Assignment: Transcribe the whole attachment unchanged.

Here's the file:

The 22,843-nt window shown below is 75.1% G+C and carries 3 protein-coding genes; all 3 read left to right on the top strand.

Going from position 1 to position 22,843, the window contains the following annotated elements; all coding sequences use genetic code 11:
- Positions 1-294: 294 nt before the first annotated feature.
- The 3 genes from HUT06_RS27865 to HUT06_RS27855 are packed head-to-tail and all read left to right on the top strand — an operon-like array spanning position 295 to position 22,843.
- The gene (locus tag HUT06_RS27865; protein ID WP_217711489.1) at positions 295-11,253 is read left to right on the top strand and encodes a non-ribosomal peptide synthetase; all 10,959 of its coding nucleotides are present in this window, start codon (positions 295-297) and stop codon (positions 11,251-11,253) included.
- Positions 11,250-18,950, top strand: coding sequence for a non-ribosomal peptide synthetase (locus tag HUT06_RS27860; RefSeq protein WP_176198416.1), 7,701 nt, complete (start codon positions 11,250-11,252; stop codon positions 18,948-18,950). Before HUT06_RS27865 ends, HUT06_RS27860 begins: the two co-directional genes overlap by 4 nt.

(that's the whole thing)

The 22,843-nt window shown below is 75.1% G+C and carries 3 protein-coding genes; all 3 read left to right on the top strand.

Going from position 1 to position 22,843, the window contains the following annotated elements; all coding sequences use genetic code 11:
- Positions 1-294: 294 nt before the first annotated feature.
- The 3 genes from HUT06_RS27865 to HUT06_RS27855 are packed head-to-tail and all read left to right on the top strand — an operon-like array spanning position 295 to position 22,843.
- The gene (locus tag HUT06_RS27865; protein ID WP_217711489.1) at positions 295-11,253 is read left to right on the top strand and encodes a non-ribosomal peptide synthetase; all 10,959 of its coding nucleotides are present in this window, start codon (positions 295-297) and stop codon (positions 11,251-11,253) included.
- Positions 11,250-18,950, top strand: coding sequence for a non-ribosomal peptide synthetase (locus tag HUT06_RS27860; RefSeq protein WP_176198416.1), 7,701 nt, complete (start codon positions 11,250-11,252; stop codon positions 18,948-18,950). Before HUT06_RS27865 ends, HUT06_RS27860 begins: the two co-directional genes overlap by 4 nt.